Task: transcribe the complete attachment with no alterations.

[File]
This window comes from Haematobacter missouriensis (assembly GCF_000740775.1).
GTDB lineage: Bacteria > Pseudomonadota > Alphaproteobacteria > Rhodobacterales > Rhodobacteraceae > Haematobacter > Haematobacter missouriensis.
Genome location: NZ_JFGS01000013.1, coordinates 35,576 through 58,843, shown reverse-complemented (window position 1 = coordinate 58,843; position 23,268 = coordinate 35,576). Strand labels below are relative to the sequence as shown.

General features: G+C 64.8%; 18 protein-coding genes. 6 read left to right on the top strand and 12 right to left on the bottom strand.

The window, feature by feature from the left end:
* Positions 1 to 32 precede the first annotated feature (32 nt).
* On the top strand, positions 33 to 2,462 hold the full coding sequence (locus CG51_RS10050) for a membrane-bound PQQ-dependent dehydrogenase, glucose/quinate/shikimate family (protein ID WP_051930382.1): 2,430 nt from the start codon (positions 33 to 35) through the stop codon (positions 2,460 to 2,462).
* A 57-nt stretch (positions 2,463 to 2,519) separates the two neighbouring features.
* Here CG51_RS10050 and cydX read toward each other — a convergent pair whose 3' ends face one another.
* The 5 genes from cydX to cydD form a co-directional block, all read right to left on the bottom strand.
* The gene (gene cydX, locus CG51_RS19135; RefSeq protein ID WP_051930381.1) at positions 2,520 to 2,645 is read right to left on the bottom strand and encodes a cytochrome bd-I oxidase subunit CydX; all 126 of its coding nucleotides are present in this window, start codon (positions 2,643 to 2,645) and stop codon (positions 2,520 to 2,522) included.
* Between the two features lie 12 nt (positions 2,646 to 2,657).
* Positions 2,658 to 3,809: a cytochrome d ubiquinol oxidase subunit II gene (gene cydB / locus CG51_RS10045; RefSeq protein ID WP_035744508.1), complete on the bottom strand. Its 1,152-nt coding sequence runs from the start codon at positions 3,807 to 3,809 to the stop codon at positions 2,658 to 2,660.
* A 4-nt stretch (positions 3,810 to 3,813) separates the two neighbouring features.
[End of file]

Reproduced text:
This window comes from Haematobacter missouriensis (assembly GCF_000740775.1).
GTDB lineage: Bacteria > Pseudomonadota > Alphaproteobacteria > Rhodobacterales > Rhodobacteraceae > Haematobacter > Haematobacter missouriensis.
Genome location: NZ_JFGS01000013.1, coordinates 35,576 through 58,843, shown reverse-complemented (window position 1 = coordinate 58,843; position 23,268 = coordinate 35,576). Strand labels below are relative to the sequence as shown.

General features: G+C 64.8%; 18 protein-coding genes. 6 read left to right on the top strand and 12 right to left on the bottom strand.

The window, feature by feature from the left end:
* Positions 1 to 32 precede the first annotated feature (32 nt).
* On the top strand, positions 33 to 2,462 hold the full coding sequence (locus CG51_RS10050) for a membrane-bound PQQ-dependent dehydrogenase, glucose/quinate/shikimate family (protein ID WP_051930382.1): 2,430 nt from the start codon (positions 33 to 35) through the stop codon (positions 2,460 to 2,462).
* A 57-nt stretch (positions 2,463 to 2,519) separates the two neighbouring features.
* Here CG51_RS10050 and cydX read toward each other — a convergent pair whose 3' ends face one another.
* The 5 genes from cydX to cydD form a co-directional block, all read right to left on the bottom strand.
* The gene (gene cydX, locus CG51_RS19135; RefSeq protein ID WP_051930381.1) at positions 2,520 to 2,645 is read right to left on the bottom strand and encodes a cytochrome bd-I oxidase subunit CydX; all 126 of its coding nucleotides are present in this window, start codon (positions 2,643 to 2,645) and stop codon (positions 2,520 to 2,522) included.
* Between the two features lie 12 nt (positions 2,646 to 2,657).
* Positions 2,658 to 3,809: a cytochrome d ubiquinol oxidase subunit II gene (gene cydB / locus CG51_RS10045; RefSeq protein ID WP_035744508.1), complete on the bottom strand. Its 1,152-nt coding sequence runs from the start codon at positions 3,807 to 3,809 to the stop codon at positions 2,658 to 2,660.
* A 4-nt stretch (positions 3,810 to 3,813) separates the two neighbouring features.